Each year, Jennifer King Photography Workshops takes a group of photographers to Great Smoky Mountains National Park to experience the spring season there. This year the group was treated to a lot of black bear activity as they start to fatten up on the new plant growth in the park after the winter season. In one day, the group saw seven black bears.

Bears were not the only wildlife spotted. There were deer, turkey, coyote, snakes, salamanders, millepedes, and this rather large skink that attached itself to the side of one of the old cabins in the Cades Cove area of the park.


The spring season brings full streams in the park and the early green leaves on the trees, which transforms the park into such a different landscape from the rest of the year. The image below comes from the Tremont area of the park.


Of course, the park wouldn’t be called the Smokies without the “smoke” and we had plenty of it on the final day of our workshop. Spring in the Smokies; great friends, great scenes, great wildlife. Couldn’t ask for more!



Enjoyed a great workshop in the Charleston, South Carolina area in early April. We spent a good amount of time at the Boneyard Beach on Botany Bay Plantation where it seems you never have a bad sunrise.

But there is a lot more in this area to photograph and we took advantage of our mornings and evenings by positioning ourselves at other locations, such as the pier at Crosby’s Seafood near Folly Beach.


The area is also home to several magnificent plantation gardens. These next two images were taken at Magnolia Plantation which has wonderful lakes and ponds that are home to a lot of wildlife, from alligators to frogs, to turtles, to egrets, to Great Blue Herons.



I also had the opportunity to visit the ruins of Old Sheldon Church at night for some star photography.


Finally, back to the boneyard for another great sunrise.



Having the privilege of helping to show a group of photographers the wonders of Arches and Canyonlands National Parks makes me absolutely giddy. I have visited these parks many times but never tire of each park’s ability to captivate the imagination, and for those who have not step foot within the park boundaries before, watching these photographers develop their own vision of the lands is such a blast. Our Jennifer King Photography Workshops group visited a number of the well-known landmarks of these parks, such as Mesa Arch in Canyonlands for a spectacular sunrise, and Delicate Arch in Arches for an equally spectacular sunset.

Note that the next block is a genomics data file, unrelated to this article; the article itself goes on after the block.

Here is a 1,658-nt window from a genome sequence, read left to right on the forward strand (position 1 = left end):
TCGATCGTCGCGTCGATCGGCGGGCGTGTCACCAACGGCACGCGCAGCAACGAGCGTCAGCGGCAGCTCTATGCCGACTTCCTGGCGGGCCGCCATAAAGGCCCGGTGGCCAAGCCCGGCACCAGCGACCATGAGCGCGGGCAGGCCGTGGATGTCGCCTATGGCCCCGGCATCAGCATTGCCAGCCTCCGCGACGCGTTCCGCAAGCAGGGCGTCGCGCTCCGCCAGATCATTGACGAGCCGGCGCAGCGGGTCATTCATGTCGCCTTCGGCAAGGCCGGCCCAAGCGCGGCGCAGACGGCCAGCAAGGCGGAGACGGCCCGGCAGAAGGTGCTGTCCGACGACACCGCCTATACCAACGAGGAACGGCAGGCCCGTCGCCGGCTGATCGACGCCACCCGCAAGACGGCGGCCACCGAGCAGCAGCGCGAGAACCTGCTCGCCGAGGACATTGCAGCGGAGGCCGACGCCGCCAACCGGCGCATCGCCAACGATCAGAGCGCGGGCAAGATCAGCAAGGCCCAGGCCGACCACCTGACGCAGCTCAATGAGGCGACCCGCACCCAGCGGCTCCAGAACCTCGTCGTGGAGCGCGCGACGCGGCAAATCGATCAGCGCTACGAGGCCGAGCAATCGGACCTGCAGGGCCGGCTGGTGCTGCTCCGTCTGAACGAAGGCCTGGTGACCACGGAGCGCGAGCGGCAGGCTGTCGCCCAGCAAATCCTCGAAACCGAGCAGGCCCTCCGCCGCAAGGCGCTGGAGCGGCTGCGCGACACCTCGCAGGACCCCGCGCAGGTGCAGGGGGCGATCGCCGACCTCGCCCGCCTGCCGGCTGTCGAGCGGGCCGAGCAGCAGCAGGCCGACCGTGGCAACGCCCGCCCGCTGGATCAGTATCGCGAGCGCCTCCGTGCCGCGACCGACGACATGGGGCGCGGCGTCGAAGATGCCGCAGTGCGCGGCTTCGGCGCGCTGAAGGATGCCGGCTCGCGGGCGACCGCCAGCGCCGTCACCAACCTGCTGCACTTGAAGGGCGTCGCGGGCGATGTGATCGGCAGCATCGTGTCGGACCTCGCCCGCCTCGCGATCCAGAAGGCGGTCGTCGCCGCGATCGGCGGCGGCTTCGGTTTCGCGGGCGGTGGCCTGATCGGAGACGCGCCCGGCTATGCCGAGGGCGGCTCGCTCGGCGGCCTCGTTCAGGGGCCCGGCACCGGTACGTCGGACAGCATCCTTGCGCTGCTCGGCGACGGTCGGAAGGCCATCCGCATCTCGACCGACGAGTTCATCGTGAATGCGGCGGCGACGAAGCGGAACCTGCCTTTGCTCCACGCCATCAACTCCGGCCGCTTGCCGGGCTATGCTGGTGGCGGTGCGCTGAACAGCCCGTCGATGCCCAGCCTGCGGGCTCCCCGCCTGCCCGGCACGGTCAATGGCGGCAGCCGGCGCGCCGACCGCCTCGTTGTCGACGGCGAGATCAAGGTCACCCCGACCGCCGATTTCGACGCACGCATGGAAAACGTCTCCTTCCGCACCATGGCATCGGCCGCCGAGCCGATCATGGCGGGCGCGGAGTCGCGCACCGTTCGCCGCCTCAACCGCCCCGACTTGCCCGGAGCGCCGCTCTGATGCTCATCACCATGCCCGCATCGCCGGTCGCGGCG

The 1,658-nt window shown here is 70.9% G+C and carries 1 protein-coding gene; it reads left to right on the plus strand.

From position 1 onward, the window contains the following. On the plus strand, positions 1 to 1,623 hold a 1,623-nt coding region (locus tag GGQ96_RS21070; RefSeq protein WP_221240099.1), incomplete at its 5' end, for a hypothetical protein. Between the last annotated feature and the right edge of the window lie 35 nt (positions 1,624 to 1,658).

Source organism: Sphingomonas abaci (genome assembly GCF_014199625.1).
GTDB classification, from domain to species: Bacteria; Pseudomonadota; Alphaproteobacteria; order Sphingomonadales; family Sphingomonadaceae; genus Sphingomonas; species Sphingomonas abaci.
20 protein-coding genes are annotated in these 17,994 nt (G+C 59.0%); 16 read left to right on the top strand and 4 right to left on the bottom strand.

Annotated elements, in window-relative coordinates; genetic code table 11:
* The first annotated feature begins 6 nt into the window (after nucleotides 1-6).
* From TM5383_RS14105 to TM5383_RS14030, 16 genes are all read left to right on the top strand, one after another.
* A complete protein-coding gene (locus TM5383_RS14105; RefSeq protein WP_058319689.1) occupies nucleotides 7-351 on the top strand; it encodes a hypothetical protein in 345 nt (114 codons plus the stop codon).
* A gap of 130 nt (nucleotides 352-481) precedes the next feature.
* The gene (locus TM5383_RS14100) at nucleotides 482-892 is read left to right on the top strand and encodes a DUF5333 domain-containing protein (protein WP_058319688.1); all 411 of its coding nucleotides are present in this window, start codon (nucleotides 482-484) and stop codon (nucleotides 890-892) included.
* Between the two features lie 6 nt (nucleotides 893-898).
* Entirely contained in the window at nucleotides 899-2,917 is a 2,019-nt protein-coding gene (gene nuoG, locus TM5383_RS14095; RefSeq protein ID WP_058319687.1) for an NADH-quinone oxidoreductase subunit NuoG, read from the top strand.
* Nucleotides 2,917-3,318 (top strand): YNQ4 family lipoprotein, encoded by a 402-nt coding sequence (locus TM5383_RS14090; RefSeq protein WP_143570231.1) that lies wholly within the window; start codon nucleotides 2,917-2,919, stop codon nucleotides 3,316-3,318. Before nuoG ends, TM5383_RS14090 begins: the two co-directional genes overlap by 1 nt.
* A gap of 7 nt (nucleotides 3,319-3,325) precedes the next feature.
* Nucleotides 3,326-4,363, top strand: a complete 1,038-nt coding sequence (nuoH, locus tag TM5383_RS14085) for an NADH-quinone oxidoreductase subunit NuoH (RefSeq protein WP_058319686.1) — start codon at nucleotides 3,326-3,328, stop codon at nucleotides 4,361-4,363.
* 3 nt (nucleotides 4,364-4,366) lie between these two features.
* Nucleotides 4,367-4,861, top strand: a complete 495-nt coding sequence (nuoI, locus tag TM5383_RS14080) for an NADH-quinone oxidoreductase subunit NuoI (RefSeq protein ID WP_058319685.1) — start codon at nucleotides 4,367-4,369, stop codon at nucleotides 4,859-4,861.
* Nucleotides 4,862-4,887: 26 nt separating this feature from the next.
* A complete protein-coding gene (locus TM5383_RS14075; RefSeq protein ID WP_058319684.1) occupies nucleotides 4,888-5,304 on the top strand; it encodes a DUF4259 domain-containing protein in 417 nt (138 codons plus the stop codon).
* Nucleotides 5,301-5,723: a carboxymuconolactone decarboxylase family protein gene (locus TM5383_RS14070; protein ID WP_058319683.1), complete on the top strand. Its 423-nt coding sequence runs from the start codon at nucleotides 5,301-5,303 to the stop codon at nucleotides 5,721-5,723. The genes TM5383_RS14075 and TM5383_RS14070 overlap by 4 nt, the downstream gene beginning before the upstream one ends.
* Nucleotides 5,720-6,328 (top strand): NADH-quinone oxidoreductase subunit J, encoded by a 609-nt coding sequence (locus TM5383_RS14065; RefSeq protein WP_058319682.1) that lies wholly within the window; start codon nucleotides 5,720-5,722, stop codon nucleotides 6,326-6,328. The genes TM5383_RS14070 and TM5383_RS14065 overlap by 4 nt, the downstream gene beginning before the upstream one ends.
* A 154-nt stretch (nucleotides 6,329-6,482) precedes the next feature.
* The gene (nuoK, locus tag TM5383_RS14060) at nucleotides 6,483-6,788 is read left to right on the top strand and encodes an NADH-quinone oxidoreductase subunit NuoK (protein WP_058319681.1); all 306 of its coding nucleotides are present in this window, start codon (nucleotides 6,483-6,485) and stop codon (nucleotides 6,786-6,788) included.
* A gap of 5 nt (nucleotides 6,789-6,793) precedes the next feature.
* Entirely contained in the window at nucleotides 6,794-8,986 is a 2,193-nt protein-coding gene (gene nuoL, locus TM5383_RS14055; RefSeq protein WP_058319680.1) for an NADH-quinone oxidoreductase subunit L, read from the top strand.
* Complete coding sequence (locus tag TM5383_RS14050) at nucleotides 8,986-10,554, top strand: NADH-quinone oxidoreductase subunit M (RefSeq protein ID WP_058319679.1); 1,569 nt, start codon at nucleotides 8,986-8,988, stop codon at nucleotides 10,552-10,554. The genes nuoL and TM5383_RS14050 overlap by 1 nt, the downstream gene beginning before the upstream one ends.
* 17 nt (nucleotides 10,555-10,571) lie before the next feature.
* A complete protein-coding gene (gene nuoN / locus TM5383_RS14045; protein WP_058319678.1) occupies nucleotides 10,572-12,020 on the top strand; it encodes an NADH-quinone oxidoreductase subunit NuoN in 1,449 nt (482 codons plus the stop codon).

Arches National Park

The group also spent a long morning at nearby Dead Horse Point state park, with its magnificent views of the canyons below. The wonderful light bathing the red rocks gave everyone multiple compositions and the chance to just stand on the canyon edge and take it all in with our eyes.


These parks must be on your list of photographic locations. If you have been there, you know what I mean!


Workshop Schedule

  • March 19, 2016 - 12:06 pm

    Faye Hewitt-Lighty - Love the photos…

  • March 19, 2016 - 12:28 pm

    Mike Walker - Thanks Faye!


February is a great time of year to visit Death Valley National Park in CA. The temperatures are pleasant and this year, February rains created a temporary lake on the salt flat which provided a nice sunset reflection.

You can also have some windy days here which help to shape the sand dunes and coverup the footprints of previous visitors. These dunes are at Mesquite Flat.


The trip this year included a ride out to The Racetrak, where the formerly ‘mysterious’ rocks sail across the playa (thanks to ice sheets) leaving trails on the dry lake bed floor.


Once place where is it usually very windy is up on Dante’s View, some 5,000 feet above the floor of Death Valley. From this vantage point you can see just about the entire length of Death Valley and its amazing salt flats, photographed just before sunrise.


  • March 13, 2016 - 9:31 am

    Paul - Nice shot


Bryce Canyon National Park in Utah is one of those places you have to lay your eyes on, because it is almost unbelievable. The color in the rocks and if you are lucky, the color in the morning sky, is amazing.

The incredible number of spires, hoodoos, formed by erosion are the most found anywhere in the world in one location. It is a mind-boggling landscape.


There are a number of trails that take you down into and around these wonderful rock features, through areas like the aptly-named, Fairyland.


The photographic opportunities are endless but I have to say, photographs may not do justice to the magical quality of this place.


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